I grew up in Brooklyn in the Robinson era, to the stories my parents told me about the importance of being a Brooklyn Dodgers fan because they had the courage to break the color line. And I certainly was not alone. Fiction and memoir writers have immortalized the moment when Robinson came up to bat to the Jewish cries of “Yankel, Yankel,” from avid supporters.4 In the Ken Burns “Baseball” documentary, the segment about Robinson ends with a quote from the family of Eric Foner describing their experience on Passover that year. When the youngest asked the question at the seder, “Why is this night different from all other nights?” the family replied, because tonight for the first time in this century, a black man played on a white team.5
Jews were also actors in the process that brought the event about. Though much credit is given to Dodgers owner Branch Rickey, and of course to Robinson himself, the real campaign to integrate baseball had been going on for almost two decades. It was led by the African American press, with a vigorous supporting role played by the radical Jews who were sports writers at the Communist Daily Worker. And we also note the courage of Isadore Muchnick, the Boston city councilman from a liberal Jewish district who used the power of his office to put pressure on the Boston teams to give Robinson a tryout, knowing his district would stand by him, defending his actions based on the teaching of the prophets.6
Robinson himself acknowledged and appreciated the support he received from the Jewish community, and like many blacks of his era, saw in the Jews the model for the black community to achieve success in this country. Robinson defended the Jews even when the black-Jewish alliance began to rupture in the late 1960s, up until his death in 1972.7
Is this only a happy story? Of course, the fact that Robinson had to defend us means that the Jewish-black alliance had already begun to come apart by the 1970s. And of course there were Jews who didn’t want Jackie Robinson and his family to live in their neighborhood in Brooklyn in the 1940s, and others who didn’t want him to join their country club in Connecticut in the 1960s. And there were certainly those who fought for Robinson because they believed that the advancement of African Americans would also be good for the Jews. But I’d like to remember the part of our Jewish heritage that encourages Jews to remember the hesed of our youth; to stick our necks out, support causes that may not be popular, that may not even be in our own self-interest. It’s part of who we are as Jews and what Jeremiah wants us to remember.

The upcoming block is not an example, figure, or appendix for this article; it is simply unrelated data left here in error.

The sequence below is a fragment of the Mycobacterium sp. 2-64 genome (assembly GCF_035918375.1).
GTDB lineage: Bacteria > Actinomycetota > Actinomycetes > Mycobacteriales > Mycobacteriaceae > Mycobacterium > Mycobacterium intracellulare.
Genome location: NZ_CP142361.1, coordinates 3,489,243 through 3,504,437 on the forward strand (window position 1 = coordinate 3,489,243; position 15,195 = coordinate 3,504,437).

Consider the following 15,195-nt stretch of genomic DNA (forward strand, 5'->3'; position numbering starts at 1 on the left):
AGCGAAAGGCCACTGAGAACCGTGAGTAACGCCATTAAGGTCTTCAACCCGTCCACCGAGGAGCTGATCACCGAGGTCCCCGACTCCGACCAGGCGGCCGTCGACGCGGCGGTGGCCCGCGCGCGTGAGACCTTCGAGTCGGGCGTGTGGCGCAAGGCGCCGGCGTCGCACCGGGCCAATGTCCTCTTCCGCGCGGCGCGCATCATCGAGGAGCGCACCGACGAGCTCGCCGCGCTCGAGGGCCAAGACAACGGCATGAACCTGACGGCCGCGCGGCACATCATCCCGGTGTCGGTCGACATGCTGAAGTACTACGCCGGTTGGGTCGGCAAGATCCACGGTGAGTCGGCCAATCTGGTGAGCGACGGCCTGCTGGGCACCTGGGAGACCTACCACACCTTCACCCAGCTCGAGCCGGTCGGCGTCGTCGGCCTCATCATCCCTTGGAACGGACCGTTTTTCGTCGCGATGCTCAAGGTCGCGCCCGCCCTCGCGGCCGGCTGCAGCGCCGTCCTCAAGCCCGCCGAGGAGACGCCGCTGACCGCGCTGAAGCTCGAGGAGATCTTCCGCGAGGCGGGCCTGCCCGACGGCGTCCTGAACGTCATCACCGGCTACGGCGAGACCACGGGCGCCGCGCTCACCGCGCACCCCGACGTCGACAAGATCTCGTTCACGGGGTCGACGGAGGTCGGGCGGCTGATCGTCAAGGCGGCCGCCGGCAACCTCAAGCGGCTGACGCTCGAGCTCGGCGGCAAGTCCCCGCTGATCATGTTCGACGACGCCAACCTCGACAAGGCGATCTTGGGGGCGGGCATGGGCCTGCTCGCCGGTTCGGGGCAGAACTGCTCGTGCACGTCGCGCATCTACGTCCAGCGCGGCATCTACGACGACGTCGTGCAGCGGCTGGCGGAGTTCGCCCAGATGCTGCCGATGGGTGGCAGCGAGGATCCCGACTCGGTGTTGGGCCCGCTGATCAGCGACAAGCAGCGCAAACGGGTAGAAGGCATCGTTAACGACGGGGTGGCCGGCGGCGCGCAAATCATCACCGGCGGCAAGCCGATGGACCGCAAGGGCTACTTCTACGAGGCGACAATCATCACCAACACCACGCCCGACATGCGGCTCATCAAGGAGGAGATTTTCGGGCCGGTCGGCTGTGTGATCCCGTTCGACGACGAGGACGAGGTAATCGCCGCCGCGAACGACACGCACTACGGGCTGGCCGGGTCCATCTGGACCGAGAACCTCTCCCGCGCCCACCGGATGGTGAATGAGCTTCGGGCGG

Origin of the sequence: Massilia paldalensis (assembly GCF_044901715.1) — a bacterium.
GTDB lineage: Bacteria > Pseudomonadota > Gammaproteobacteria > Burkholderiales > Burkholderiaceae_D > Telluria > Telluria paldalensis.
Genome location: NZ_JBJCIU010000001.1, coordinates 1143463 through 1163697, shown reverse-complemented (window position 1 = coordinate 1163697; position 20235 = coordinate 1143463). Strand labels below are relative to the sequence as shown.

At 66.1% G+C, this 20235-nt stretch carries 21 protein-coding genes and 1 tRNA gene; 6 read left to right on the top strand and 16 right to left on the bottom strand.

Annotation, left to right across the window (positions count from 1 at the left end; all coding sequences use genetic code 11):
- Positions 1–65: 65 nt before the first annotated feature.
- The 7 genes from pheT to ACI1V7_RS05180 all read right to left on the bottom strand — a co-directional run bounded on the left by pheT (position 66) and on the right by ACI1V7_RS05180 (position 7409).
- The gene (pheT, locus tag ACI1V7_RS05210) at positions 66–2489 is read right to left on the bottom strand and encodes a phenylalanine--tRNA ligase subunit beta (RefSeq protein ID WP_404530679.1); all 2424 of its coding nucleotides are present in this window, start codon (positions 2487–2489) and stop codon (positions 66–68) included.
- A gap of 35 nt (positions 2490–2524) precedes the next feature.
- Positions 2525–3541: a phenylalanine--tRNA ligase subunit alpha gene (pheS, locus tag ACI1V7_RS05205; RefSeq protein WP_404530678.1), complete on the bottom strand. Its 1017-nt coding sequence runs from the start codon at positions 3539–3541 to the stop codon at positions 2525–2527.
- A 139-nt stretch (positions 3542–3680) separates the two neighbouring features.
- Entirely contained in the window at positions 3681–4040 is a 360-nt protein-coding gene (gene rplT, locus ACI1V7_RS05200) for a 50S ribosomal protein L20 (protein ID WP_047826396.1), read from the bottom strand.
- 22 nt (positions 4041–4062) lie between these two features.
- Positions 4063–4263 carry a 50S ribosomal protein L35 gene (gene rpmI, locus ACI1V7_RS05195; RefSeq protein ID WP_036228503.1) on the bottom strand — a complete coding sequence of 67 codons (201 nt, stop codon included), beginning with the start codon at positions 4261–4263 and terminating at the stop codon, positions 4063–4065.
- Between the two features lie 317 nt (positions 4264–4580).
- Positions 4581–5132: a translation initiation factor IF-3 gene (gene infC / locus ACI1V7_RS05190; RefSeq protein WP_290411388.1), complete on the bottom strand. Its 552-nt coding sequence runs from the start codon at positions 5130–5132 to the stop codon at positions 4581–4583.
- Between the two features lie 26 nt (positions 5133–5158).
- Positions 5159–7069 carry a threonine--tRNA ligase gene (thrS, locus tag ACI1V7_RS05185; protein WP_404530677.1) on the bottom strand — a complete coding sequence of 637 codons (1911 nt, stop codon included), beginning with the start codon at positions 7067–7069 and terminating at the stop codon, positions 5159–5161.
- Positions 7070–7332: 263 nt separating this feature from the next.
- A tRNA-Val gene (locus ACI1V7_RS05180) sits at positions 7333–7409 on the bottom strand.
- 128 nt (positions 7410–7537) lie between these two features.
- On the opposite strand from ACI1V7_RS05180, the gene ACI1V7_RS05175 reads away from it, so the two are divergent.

RABBI REBECCA T. ALPERT is an associate professor of religion and women’s studies at Temple University. She attended Barnard College before receiving her Ph.D in religion at Temple University and her rabbinical training at the Reconstructionist Rabbinical College in Wyncote, Pennsylvania. She is the coauthor of “Exploring Judaism: A Reconstructionist Approach” and the author of “Like Bread on the Seder Plate: Jewish Lesbians and the Transformation of Tradition” and “Whose Torah? A Concise Guide to Progressive Judaism,” as well as several edited volumes and numerous articles. Her specialization is religion in America, and she focuses on issues related to gender, sexuality, and race. She has recently taught courses on religion in American public life; Jews, America, and sports; and sexuality in world religions. Her most recent book “Out of Left Field: Jews and Black Baseball,” was published by Oxford Press in 2011.